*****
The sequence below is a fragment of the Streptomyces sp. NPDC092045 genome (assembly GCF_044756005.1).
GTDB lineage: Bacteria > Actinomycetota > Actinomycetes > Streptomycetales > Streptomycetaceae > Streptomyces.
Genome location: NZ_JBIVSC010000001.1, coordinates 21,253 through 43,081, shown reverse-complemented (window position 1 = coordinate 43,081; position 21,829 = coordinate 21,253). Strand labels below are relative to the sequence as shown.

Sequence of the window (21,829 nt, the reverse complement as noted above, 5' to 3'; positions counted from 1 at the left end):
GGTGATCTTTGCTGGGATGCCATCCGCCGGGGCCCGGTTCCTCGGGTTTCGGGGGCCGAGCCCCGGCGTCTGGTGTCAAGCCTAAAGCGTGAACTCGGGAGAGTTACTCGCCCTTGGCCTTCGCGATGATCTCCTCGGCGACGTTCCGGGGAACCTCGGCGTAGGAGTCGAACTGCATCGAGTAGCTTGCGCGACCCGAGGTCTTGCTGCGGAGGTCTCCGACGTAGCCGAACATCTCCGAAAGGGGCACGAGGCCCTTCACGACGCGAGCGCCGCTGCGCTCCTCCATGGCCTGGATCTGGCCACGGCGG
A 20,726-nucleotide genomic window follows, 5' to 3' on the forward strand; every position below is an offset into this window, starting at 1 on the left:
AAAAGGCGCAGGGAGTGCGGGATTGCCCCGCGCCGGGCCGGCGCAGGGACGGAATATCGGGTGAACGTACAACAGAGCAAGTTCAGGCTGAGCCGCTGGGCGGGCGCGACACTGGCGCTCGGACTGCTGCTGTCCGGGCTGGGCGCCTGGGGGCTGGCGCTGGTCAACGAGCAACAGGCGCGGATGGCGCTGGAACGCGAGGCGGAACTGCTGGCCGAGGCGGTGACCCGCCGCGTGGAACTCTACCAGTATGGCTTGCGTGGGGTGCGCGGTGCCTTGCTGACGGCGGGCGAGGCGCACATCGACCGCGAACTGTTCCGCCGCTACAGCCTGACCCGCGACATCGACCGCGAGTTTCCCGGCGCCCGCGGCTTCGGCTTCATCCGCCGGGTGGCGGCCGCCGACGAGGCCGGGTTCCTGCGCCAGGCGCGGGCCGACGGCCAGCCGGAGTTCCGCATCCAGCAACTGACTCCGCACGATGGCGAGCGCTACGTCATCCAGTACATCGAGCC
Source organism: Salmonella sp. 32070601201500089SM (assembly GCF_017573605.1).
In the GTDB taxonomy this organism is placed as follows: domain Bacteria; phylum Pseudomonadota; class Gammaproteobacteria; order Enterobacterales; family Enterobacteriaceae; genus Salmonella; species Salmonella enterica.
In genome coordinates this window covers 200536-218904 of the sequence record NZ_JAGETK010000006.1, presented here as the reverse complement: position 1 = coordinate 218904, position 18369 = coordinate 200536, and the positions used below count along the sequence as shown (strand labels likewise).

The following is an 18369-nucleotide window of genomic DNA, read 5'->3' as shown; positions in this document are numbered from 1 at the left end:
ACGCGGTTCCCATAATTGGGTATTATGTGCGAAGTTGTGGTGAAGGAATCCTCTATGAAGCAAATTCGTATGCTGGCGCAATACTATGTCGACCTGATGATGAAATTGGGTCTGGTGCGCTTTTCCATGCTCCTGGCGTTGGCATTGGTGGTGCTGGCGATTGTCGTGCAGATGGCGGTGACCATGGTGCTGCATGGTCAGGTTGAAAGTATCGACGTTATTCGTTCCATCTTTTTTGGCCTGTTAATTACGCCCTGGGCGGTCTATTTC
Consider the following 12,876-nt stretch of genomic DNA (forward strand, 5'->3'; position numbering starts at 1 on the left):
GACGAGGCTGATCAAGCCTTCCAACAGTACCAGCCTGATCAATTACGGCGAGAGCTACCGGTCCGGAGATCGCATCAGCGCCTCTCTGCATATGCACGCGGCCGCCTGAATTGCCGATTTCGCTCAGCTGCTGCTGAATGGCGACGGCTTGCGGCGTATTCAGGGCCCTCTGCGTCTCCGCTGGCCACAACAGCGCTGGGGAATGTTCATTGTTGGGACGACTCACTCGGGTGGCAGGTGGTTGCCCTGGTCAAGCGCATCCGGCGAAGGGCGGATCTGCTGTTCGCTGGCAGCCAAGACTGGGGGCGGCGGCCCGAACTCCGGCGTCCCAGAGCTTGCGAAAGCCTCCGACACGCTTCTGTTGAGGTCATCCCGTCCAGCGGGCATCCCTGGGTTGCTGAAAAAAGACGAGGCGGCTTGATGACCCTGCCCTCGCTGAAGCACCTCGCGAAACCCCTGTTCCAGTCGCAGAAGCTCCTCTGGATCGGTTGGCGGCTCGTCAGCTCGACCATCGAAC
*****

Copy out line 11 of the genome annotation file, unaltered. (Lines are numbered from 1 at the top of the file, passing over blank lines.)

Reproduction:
The following is an 18369-nucleotide window of genomic DNA, read 5'->3' as shown; positions in this document are numbered from 1 at the left end: